A CNN anchor didn’t let an anti-abortion activist get away with spouting nonsense about mifepristone on Tuesday, noting that in fact they’re actually safer than penicillin and Viagra. “It is a very safe drug,” Abby Phillip told her viewers in an on-the-spot fact check of conservative commentator Alice Stewart. “It’s more safe than penicillin. It’s more safe than even Viagra, which is so widely used.”
Last week, federal Judge Matthew Kacsmaryk issued a ruling to revoke the Food and Drug Administration’s approval more than 20 years ago of mifepristone, the first of two type of pills most commonly used for medication abortion in America. Stewart had tried to defend the anti-abortion activists bringing the case in an interview with Phillip, saying they’re “concerned with the safety of women.”
“Look, I think Republican pro-life leaders are going to really fight this battle because they look at this and the numbers that the pro-life advocates are looking at have to do with the dangers of these medical abortion pills,” Stewart said. “But pro-life advocates are looking at this the way the FDA did these tests; they didn’t feel as though it was full and complete and done in the typical way the FDA does this.”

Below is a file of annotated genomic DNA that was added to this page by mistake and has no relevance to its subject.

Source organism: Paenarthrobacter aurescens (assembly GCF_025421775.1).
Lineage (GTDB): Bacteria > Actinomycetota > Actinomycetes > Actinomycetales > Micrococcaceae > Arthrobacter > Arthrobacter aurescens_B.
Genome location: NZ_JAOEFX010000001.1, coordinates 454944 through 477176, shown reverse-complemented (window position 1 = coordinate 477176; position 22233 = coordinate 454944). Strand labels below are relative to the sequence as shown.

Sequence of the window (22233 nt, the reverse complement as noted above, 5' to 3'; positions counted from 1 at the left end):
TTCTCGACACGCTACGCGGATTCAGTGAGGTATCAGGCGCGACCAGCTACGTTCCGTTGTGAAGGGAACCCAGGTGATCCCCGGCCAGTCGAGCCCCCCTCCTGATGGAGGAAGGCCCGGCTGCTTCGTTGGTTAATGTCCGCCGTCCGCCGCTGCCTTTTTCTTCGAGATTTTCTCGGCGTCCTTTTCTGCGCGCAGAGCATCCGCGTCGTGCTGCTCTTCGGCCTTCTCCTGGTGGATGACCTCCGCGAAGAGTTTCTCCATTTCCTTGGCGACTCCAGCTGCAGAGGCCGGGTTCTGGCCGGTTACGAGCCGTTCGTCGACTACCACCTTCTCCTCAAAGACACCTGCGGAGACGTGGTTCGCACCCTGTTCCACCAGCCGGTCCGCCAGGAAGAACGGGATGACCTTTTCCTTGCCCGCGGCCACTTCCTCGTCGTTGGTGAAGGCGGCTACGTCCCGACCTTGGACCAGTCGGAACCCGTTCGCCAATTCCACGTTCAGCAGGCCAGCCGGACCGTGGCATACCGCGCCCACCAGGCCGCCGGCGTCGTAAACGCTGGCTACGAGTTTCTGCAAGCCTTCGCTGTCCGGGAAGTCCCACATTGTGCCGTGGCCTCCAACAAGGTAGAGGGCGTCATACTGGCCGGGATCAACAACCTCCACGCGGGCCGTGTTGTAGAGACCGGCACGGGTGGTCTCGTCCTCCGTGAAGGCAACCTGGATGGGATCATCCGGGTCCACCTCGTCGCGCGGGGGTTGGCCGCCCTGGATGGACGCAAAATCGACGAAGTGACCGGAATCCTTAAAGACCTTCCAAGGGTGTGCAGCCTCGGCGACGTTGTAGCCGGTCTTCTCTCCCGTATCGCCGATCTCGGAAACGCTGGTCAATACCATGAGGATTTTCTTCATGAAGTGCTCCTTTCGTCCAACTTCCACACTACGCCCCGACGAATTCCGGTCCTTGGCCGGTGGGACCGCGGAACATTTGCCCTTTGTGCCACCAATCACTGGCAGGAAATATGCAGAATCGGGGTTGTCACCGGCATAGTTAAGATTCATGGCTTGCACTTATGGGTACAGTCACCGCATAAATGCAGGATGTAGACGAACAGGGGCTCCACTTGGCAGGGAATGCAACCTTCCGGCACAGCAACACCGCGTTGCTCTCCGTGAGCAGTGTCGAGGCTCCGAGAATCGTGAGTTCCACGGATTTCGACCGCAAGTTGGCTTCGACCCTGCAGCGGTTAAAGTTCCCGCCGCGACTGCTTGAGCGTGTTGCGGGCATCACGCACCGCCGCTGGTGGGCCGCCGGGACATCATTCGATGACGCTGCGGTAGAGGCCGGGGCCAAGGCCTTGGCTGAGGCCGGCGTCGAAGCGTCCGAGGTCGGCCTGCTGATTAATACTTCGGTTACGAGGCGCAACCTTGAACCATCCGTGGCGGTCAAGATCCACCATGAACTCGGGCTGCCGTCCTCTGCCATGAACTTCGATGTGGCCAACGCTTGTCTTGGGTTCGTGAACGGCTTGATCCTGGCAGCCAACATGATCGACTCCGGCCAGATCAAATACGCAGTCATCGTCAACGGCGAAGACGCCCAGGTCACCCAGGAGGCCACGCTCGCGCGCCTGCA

Phillip then (kindly!) stepped in and cut the activist off. “So Alice, I mean, I have to stop you there because, I mean, we do have the data on this,” Phillip said. “It is a very safe drug.”
Phillip also noted that risk of death from penicillin is four times greater than mifepristone.
“It’s notable, I mean, the judge is citing psychological damage to two women, but not, you know, taking into consideration that there was a 20-plus-year process in which this drug was deemed safe,” the CNN anchor said. “Why even does the judge have the right to decide what drugs are safe and what’s not?”
Kacsmaryk’s ruling—even with a seven-day delay—is spooking Republicans. One Texas representative sent on to the Sunday talk show circuit just wanted to change the subject. Another anti-abortion representative on Monday said the FDA should ignore the ruling. On CNN, Stewart eventually capitulated that the courts should not be involved in abortion “This is one of the many issues I think are best left up to elected officials at the state level, and it should not be adjudicated in the court,” she said.
What Stewart is missing is that at the state level, abortion access is massively popular. It doesn’t matter if it’s a confusingly worded ballot measure, like in Kansas, or a straightforward constitutional protection like in California—voters choose over and over again to protect abortion access. State lawmakers may keep trying to vote to restrict abortion, but their actual constituents unequivocally support bodily autonomy.